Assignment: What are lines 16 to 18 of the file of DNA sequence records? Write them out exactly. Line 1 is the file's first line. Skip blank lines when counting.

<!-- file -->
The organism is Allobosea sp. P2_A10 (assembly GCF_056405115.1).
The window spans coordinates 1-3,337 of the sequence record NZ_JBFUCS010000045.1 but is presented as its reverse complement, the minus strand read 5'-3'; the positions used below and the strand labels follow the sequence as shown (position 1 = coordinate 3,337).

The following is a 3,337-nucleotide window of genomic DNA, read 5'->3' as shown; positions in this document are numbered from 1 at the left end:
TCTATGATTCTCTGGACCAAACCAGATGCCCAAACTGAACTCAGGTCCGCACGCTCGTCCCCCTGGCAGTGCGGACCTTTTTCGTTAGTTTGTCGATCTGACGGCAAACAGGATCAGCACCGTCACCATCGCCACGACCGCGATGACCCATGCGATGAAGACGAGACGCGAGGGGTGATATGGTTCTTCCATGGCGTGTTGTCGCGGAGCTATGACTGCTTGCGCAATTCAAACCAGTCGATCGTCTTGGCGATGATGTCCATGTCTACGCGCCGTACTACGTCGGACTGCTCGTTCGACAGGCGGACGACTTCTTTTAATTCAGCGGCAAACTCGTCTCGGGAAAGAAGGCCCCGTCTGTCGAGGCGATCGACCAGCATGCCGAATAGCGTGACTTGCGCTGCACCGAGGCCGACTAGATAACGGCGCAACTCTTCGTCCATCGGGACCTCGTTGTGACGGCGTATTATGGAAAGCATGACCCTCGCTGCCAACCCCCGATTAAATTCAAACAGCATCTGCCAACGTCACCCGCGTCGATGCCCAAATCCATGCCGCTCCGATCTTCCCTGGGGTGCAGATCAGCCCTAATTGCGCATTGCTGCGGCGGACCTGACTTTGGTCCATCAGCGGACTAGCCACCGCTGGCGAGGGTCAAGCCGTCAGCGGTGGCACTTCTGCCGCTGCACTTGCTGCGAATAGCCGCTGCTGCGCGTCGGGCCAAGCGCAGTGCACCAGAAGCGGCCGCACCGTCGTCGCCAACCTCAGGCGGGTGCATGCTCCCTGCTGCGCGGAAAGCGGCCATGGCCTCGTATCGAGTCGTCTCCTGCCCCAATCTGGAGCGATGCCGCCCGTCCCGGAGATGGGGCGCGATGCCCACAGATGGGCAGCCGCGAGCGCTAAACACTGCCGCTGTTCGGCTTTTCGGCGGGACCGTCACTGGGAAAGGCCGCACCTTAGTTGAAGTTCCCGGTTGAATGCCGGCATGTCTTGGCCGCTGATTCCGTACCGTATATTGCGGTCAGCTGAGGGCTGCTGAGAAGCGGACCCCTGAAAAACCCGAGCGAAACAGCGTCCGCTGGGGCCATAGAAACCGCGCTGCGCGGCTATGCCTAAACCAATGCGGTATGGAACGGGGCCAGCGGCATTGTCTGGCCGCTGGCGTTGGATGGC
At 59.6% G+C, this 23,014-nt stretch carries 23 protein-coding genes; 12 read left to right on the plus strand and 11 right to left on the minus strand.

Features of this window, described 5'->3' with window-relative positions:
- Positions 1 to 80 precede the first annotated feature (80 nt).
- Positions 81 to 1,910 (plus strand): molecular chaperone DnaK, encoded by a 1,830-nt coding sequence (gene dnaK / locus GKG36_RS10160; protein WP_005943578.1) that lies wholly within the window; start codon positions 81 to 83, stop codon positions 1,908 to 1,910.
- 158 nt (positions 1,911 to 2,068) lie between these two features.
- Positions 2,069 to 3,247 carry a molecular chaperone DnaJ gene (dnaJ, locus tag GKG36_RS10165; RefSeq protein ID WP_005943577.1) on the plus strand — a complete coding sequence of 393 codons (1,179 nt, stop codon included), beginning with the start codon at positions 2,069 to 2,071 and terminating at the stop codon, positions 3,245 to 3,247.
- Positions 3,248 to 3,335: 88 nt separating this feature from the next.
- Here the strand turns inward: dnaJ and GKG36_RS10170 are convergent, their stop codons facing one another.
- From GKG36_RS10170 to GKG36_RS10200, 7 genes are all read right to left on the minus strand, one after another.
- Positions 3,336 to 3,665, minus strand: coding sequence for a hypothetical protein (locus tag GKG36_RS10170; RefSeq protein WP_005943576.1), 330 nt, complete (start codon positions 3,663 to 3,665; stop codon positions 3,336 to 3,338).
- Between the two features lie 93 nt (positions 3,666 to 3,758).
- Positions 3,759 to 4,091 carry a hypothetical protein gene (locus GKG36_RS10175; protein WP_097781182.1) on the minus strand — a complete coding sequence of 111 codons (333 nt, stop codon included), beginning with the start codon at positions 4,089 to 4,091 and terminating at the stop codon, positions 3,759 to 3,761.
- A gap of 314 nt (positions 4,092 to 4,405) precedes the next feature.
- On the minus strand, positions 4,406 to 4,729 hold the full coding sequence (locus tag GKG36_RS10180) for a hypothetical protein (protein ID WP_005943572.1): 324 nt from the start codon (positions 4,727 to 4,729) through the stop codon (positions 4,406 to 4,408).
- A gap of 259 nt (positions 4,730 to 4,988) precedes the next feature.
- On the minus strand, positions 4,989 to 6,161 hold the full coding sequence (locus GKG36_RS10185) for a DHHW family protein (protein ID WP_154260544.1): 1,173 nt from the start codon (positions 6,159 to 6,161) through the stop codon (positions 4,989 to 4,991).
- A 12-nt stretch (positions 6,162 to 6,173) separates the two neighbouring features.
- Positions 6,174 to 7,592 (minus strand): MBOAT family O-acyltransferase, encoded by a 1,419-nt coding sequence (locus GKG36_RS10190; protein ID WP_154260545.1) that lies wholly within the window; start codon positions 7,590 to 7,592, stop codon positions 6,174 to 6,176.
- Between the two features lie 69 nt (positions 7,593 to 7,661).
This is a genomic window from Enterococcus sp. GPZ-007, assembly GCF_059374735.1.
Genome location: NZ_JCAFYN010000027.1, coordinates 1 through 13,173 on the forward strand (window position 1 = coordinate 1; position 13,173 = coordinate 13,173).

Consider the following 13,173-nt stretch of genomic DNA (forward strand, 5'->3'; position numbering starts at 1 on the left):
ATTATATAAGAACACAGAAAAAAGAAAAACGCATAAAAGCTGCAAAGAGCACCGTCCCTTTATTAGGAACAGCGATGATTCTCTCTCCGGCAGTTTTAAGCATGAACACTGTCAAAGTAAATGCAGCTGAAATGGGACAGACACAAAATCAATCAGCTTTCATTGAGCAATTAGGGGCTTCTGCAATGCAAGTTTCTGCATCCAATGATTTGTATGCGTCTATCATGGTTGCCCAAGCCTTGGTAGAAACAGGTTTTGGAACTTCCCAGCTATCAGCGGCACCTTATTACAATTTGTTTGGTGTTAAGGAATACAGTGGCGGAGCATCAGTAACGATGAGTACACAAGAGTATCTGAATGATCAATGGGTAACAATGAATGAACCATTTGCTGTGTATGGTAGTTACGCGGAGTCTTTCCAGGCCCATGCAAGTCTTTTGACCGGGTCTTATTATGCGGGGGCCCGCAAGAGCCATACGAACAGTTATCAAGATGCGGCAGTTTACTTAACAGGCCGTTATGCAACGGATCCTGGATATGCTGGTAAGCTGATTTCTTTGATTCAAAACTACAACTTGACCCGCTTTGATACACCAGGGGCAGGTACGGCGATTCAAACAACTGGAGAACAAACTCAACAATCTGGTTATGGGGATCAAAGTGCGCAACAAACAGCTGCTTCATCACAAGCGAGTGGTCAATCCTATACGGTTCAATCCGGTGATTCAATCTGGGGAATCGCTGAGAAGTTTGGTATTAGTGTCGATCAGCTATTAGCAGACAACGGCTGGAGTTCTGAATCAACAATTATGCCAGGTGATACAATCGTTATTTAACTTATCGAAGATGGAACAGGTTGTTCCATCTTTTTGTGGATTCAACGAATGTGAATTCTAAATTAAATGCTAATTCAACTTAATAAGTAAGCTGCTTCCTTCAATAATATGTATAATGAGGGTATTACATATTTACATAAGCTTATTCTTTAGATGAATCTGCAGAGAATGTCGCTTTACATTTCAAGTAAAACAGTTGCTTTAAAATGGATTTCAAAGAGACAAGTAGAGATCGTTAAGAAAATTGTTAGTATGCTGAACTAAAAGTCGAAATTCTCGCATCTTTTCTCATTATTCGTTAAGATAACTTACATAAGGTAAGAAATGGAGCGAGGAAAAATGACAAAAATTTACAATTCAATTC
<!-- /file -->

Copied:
- Positions 3,759 to 4,091 carry a hypothetical protein gene (locus GKG36_RS10175; protein WP_097781182.1) on the minus strand — a complete coding sequence of 111 codons (333 nt, stop codon included), beginning with the start codon at positions 4,089 to 4,091 and terminating at the stop codon, positions 3,759 to 3,761.
- A gap of 314 nt (positions 4,092 to 4,405) precedes the next feature.
- On the minus strand, positions 4,406 to 4,729 hold the full coding sequence (locus tag GKG36_RS10180) for a hypothetical protein (protein ID WP_005943572.1): 324 nt from the start codon (positions 4,727 to 4,729) through the stop codon (positions 4,406 to 4,408).